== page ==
Catalina Cylinders recommends that anyone valving CO2 cylinders should be aware of the hazards associated with CO2 and be trained in safe practices of valving CO2 cylinders. Catalina Cylinders has compiled the following list of items that should be included in all safe practices for the valving CO2 cylinders.
- Verify the cylinder is free of charge and not under pressure before attempting to remove the valve.
- Only discharge the remaining charge of a CO2 cylinder in a well ventilated area.
- Position the cylinder with outlet port of the valve facing away from all personnel and/or equipment.
- Slightly (“crack”) open the handwheel of the valve discharging or releasing the residual CO2 charge. Leave the handwheel of the valve open throughout the valve removal process.
- Fitting a wrench snugly to the valve body, use force turning the wrench counter clockwise to loosen the valve.
- If the valve cannot be loosened, stop, remove the wrench and apply a small amount of penetrating release agent at the junction of the valve and cylinder and allow time, 5 – 15 minutes, for the release agent to penetrate the junction.
- Again attempt to loosen the valve. It may take some time to work the valve free from the cylinder. If a valve is really stuck and a release agent is used, you may have to stop periodically in the removal process and reapply the release agent and allow time for the newly applied release agent to work.
- Verify that the cylinder was manufactured for CO2 service.
- Verify the valve is a CGA recommended CO2 valve.
- Verify that the safety device is the correct safety device, is rated at the test pressure of the cylinder, and has not been actuated or altered (tampered with).
- Never tamper with the safety device. If the safety device appears to be tampered with, do not use the valve.
- Never replace the safety device of a valve on a cylinder that is charged.
- Catalina Cylinders recommends when replacing a safety device replace the whole safety device assembly.
- If a safety device has been actuated and the cylinder has vented, then the cylinder may have been overfilled or exposed to high heat.
- Inspect the inlet and outlet threads of the valve and the threads and o-ring gland of the cylinder for damage. If either the valve or cylinder has damage to the threads or the o-ring gland area, do not insert the valve into the cylinder.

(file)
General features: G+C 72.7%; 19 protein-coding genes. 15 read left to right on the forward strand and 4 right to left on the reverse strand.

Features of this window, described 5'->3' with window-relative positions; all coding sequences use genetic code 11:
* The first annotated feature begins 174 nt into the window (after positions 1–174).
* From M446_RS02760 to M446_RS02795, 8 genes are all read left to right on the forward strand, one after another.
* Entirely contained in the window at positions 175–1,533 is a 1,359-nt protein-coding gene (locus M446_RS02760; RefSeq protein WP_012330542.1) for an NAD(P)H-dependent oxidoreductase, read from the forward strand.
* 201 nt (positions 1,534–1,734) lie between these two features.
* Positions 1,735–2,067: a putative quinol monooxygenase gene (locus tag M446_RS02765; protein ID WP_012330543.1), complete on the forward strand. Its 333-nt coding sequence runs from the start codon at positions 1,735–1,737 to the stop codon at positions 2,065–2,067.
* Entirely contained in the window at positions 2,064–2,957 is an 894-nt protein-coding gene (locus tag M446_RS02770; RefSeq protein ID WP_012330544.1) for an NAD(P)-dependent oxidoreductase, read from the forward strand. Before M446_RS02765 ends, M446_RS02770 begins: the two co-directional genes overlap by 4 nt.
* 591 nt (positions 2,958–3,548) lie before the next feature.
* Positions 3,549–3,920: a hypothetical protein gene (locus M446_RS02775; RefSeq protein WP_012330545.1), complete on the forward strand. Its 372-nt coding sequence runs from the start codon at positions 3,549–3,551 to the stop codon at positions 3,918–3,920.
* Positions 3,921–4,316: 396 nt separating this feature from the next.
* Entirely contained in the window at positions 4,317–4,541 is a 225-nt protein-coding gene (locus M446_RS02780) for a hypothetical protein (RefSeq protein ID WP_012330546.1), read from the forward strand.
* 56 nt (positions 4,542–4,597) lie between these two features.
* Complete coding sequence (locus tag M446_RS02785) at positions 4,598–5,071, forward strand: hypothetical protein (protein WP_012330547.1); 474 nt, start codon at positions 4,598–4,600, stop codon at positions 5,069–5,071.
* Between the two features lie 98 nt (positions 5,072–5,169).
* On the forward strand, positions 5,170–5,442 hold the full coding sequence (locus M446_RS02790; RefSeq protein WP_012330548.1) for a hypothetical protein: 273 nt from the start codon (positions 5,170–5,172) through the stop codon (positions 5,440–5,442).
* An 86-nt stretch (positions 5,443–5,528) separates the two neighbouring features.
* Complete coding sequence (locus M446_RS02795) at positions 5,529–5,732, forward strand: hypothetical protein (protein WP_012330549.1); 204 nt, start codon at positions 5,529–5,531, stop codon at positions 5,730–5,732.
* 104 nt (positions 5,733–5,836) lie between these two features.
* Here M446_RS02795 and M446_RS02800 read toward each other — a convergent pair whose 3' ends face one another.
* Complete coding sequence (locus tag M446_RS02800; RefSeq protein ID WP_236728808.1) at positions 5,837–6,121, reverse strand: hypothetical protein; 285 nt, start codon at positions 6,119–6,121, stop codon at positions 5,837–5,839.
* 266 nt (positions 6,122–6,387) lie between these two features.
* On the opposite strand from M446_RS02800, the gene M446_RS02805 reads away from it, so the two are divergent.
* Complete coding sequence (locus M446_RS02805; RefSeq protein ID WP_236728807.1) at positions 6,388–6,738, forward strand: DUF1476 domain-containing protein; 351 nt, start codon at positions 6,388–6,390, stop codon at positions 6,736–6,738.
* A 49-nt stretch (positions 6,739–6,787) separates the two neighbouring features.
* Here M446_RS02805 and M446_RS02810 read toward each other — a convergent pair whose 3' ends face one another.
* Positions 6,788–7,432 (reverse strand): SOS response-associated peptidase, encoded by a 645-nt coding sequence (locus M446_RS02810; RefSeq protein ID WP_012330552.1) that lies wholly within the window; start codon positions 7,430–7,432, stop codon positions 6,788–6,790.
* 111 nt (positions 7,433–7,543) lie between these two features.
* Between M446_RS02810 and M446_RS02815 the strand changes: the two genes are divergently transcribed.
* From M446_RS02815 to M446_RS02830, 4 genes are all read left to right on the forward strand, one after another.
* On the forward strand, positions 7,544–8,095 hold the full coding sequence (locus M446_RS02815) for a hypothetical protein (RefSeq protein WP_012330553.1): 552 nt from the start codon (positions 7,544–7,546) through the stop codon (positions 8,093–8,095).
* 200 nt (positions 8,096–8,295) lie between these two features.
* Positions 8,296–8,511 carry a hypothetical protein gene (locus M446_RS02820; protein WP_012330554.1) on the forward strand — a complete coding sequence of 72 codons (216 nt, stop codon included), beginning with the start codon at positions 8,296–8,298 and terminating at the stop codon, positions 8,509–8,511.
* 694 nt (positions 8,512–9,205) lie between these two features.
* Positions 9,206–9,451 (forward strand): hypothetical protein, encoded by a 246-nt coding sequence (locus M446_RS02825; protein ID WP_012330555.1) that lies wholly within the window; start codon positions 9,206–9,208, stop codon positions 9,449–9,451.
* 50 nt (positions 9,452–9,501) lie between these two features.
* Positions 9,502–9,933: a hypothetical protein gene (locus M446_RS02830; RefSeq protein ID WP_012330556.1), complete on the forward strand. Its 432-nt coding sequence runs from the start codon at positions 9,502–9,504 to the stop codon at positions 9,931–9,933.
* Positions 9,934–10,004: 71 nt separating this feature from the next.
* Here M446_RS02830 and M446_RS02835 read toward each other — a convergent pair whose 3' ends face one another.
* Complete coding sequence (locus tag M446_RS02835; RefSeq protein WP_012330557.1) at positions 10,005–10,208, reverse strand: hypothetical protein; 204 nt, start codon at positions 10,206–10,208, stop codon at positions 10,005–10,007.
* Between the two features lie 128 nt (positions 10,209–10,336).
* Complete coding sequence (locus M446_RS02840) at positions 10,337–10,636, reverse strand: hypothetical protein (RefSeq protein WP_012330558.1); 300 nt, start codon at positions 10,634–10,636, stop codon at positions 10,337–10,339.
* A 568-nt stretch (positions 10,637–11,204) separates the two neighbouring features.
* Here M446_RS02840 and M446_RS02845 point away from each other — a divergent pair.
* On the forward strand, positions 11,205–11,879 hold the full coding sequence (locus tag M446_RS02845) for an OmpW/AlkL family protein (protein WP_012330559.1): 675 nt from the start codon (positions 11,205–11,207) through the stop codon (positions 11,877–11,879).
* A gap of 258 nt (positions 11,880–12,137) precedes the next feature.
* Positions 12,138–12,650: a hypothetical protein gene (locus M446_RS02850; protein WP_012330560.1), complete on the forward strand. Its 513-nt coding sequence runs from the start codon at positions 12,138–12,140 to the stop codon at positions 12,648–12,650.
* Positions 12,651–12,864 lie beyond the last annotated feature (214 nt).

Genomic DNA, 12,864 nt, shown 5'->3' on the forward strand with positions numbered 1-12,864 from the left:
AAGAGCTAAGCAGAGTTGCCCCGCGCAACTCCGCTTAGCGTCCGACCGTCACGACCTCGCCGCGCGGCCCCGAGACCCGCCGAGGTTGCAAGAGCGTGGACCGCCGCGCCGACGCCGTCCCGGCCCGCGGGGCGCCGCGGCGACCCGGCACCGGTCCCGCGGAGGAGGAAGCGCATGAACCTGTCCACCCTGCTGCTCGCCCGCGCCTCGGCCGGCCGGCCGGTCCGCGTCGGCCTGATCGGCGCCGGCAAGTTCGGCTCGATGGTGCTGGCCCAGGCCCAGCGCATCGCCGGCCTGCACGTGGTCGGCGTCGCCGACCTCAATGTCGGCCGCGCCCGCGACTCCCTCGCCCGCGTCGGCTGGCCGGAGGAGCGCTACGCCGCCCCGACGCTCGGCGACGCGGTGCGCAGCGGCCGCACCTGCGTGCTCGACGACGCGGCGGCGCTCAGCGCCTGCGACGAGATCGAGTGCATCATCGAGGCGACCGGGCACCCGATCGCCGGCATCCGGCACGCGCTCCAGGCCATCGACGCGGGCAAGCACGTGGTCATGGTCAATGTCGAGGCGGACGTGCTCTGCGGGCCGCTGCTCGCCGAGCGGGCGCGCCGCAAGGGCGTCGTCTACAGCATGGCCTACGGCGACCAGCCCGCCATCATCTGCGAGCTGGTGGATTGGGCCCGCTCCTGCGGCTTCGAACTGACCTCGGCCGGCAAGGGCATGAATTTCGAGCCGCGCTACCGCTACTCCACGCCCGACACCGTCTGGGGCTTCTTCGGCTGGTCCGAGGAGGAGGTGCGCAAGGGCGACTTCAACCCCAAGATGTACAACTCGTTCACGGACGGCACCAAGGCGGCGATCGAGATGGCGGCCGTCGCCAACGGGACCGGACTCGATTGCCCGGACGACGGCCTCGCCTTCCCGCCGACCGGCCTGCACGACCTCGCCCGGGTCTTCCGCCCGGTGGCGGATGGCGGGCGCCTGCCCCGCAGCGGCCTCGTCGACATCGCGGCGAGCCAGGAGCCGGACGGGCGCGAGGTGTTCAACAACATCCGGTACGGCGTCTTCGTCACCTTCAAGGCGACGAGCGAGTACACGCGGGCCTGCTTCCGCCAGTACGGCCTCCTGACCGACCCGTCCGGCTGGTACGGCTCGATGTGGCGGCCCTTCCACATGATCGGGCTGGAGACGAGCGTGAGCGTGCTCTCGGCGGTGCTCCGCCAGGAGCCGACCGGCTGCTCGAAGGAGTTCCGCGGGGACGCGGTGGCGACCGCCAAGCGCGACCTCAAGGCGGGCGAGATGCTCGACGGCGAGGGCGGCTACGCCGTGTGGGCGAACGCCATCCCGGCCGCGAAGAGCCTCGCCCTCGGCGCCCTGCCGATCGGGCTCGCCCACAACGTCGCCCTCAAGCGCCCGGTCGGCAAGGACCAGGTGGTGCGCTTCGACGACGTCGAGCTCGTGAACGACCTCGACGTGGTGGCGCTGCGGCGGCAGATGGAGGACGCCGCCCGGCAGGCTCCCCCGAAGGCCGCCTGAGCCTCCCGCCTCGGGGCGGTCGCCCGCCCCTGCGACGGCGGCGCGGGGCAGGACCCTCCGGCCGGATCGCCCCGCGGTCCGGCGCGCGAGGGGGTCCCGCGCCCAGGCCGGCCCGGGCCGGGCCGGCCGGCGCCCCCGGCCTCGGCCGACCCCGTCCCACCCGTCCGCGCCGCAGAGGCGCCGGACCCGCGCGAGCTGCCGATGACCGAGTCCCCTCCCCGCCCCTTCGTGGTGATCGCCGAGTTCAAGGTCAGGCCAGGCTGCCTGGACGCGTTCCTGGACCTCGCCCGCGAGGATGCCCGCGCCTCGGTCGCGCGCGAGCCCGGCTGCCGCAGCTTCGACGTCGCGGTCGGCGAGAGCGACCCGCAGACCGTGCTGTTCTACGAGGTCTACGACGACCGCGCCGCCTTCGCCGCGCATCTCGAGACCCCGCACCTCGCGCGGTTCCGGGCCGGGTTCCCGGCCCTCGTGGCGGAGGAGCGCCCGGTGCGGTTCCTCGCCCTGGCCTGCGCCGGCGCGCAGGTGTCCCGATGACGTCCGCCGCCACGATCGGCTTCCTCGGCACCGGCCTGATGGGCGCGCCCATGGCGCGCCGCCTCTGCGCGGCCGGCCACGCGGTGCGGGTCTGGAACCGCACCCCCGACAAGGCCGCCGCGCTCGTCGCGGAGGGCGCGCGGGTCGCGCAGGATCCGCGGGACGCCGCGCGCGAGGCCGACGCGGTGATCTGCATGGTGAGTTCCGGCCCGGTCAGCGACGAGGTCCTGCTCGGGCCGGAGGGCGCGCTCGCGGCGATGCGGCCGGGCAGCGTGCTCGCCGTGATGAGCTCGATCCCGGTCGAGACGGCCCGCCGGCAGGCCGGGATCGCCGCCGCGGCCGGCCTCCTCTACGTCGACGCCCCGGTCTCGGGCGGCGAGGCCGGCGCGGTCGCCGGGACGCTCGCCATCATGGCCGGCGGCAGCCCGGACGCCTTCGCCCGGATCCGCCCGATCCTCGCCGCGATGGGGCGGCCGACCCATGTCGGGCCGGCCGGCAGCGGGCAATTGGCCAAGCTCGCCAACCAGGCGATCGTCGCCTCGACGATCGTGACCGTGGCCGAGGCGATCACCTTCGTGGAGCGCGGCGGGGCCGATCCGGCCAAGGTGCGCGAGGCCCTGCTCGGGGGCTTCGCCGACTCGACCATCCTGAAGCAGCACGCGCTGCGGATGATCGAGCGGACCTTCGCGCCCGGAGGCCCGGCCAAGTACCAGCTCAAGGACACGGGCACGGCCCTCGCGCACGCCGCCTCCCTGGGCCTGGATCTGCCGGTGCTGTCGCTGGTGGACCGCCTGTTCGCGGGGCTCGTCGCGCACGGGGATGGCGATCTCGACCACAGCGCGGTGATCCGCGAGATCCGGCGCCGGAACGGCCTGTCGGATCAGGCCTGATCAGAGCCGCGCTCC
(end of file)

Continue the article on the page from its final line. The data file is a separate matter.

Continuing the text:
- Inspect the cylinder threads and the cylinder internally verifying that the cylinder is free of all contaminants (i.e. release agents, moisture, soils, corrosion, etc.). Do not proceed if you feel the cylinder may be contaminated. Reference Catalina Cylinders Technical Support Document, Cylinder Cleaning, for common methods of cleaning a cylinder.
- Catalina Cylinders recommends the insertion of a new buna-N o-ring, with a hardness of 90 shore, every time the valve of a cylinder is removed and re-installed. Verify that the new o-ring is free of all damage. Following are the buna-N o-ring sizes for the different inlet thread sizes of CGA valves.
Thread Designation Valve Designation Buna-N O-ring Size .625 – 18 UNF CGA 323 206 .750 – 16 UNF CGA 320 210 1.125 – 12 UNF CGA 320 216
- Catalina Cylinders has found it easiest to place the o-ring on the valve and then insert the valve into the cylinder tightening the valve hand tight. Placing the o-ring in the o-ring gland of the cylinder and then inserting the valve is known to have damaged the o-ring in some instances.
- Final tightening of the valve should be done with a calibrated torque wrench to the recommended torque values noted as follows:
Thread Catalina Cylinders Catalina Cylinders Designation Recommended Torque Maximum Torque .625 – 18 UNF 40 lbf-ft 50 lbf-ft .750 – 16 UNF 40 lbf-ft 50 lbf-ft 1.125 – 12 UNF 40 lbf-ft 50 lbf-ft
- Close the valve with no more than 1 lbf-ft torque.
Posted in: Carbon Dioxide